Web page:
Army Starts Over on Cammo Search


The Army’s search for yet another new camouflage pattern is back to square one.

Army Times (“MultiCam maker: Camo talks broke down over cost“):

Disagreements over fees for MultiCam, a top-performing contender to be the Army’s main camouflage pattern, have emerged as the main reason the Army has gone in search of a new pattern.

In a rare public statement for Crye Precision, of Brooklyn, N.Y., the MultiCam manufacturer said the Army had selected it in May as its “principle camouflage pattern,” but the decision was derailed after the Army asked Crye to reduce its licensing fees to fabric printers who make uniforms for the Army. When the two sides could not reach a deal, the Army offered to purchase the rights to MultiCam, but they could not agree on a price.

Crye issued a statement Tuesday, which follows pressure on the Army from Congress to cut costs and — in accordance with the 2014 Defense Authorization Act — field camouflage uniforms common to all members of the armed forces.

Officials say the Army is considering adopting the Marine Corps desert and woodland patterns as one option for the new camouflage strategy.

Crye said in its statement Tuesday it had agreed to reduce its fees and offered proposals that would have allowed the Army to buy MultiCam gear at prices within 1 percent of the cost of the pixelated Universal Camouflage Pattern.

But, according to the company, “The Army rejected all of Crye’s proposals and did not present any counter proposals, effectively saying that a proven increase in soldier survivability was not worth a price difference of less than 1 percent.”

In September, Sgt. Maj. of the Army Raymond Chandler said the Army’s next camouflage uniform should come in different colors for different environments, and the pattern would be similar to MultiCam.

It’s just bizarre to me that we went from a NATO-standard camouflage pattern to a gaggle of country- and service-specific patterns and can’t find one that works. Or that the Army conducted a serious test on patterns and didn’t lock down a price ahead of time.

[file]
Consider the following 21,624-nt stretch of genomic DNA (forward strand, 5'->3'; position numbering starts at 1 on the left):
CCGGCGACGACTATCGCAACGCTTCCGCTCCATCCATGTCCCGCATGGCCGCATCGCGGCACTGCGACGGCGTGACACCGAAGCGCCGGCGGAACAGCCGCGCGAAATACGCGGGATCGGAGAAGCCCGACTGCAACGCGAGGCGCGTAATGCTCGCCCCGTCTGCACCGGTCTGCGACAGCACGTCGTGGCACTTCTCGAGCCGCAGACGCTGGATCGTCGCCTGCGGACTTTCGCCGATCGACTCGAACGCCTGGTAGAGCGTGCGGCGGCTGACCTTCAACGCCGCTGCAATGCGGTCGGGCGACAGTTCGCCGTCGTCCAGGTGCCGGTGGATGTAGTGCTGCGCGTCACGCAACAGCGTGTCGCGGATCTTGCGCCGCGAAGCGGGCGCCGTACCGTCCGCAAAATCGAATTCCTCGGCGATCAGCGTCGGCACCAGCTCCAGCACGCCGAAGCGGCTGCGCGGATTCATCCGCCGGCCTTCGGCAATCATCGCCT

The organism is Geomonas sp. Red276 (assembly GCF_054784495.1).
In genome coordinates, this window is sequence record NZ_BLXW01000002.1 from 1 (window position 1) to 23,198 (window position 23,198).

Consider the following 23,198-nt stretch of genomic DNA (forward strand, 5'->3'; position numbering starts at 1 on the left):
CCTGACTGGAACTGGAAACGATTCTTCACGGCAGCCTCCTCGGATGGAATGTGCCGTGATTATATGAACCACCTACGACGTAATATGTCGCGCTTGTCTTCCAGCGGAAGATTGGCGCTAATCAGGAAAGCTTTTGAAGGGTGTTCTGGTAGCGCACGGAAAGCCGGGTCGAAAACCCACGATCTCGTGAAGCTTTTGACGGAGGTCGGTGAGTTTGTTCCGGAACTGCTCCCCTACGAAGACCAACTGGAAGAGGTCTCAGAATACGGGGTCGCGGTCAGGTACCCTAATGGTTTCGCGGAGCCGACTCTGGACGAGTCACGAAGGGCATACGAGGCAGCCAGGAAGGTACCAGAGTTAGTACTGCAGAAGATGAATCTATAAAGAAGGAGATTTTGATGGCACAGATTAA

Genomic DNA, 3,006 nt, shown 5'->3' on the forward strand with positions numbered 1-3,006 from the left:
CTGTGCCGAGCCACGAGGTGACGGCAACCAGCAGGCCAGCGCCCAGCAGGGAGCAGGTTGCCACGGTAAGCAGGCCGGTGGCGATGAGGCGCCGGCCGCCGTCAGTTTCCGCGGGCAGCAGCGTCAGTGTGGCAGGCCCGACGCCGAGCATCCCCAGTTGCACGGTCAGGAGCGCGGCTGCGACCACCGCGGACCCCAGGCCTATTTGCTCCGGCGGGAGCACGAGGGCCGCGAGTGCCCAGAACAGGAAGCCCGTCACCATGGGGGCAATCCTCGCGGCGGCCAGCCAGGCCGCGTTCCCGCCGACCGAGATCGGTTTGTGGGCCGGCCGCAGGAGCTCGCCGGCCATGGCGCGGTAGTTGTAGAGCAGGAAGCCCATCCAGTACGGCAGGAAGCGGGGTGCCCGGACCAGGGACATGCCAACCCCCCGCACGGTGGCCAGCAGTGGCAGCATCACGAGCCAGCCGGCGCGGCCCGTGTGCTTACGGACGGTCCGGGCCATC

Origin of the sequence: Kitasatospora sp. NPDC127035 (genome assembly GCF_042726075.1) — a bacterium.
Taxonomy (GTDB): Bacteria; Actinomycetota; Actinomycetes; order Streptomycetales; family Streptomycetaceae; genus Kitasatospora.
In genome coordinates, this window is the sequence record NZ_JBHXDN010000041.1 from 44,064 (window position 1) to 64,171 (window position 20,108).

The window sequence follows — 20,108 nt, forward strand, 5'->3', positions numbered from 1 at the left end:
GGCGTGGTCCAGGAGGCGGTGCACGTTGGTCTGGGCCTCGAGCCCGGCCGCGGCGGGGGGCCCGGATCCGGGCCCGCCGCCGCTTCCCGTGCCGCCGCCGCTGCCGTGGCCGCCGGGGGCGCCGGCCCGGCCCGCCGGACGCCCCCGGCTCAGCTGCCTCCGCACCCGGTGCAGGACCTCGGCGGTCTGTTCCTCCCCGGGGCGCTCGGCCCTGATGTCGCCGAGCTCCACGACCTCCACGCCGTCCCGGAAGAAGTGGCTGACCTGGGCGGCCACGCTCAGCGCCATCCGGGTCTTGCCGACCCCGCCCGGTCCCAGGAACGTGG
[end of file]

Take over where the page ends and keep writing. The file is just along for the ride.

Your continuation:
FILED UNDER: Military Affairs, Quick Takes
James Joyner
About James Joyner
James Joyner is Professor and Department Head of Security Studies at Marine Corps University's Command and Staff College and a nonresident senior fellow at the Scowcroft Center for Strategy and Security at the Atlantic Council. He's a former Army officer and Desert Storm vet. Views expressed here are his own. Follow James on Twitter @DrJJoyner.


  1. Mu says:

    While I don’t deal in camo patterns I did quite a bit of work on coatings and paints. Typically, the US military wants a new material with a long list of very hard to achieve properties (you’re lucky if they don’t violate the laws of physics, or are contradictory), at cost of no more than a can of value brand flat latex at Walmart. Which is why they pump a ton of money in cutting edge research but never actually purchase the materials, unless the small business sells the right to their favorite prime contractor who can lobby their way around the financial restrictions.

  2. Rafer Janders says:

    Agreed, it is absolutely ridiculous that the Army, Navy, Air Force and Marines each have their own camouflage patterns. Just pick one each of desert, woodland, urban, etc. and apply it across all services. Yet another cost to the taxpayer of inter-service rivalry….

  3. Mikey says:

    @Rafer Janders: What’s odd, too, is we used to have that–the old BDU woodland and desert patterns were used by all the service branches. It’s only fairly recently–less than 10 years–that they’ve gone to service-specific patterns.

  4. Kolohe says:

    “When the two sides could not reach a deal, the Army offered to purchase the rights to MultiCam, but they could not agree on a price.”

    I wonder if the government can eminent domain IP.

  5. James Joyner says:

    @Kolohe: The government grants IP rights. Presumably, the Patent and Trademarks Office could rule that camouflage patterns are insufficiently novel to merit such protection, rendering them public domain.

  6. Tyrell says:

    What they need is to develop a type of deflection camouflage like what the alien in “Predator” had.
    (“Predator”: Schwarzenegger’s greatest)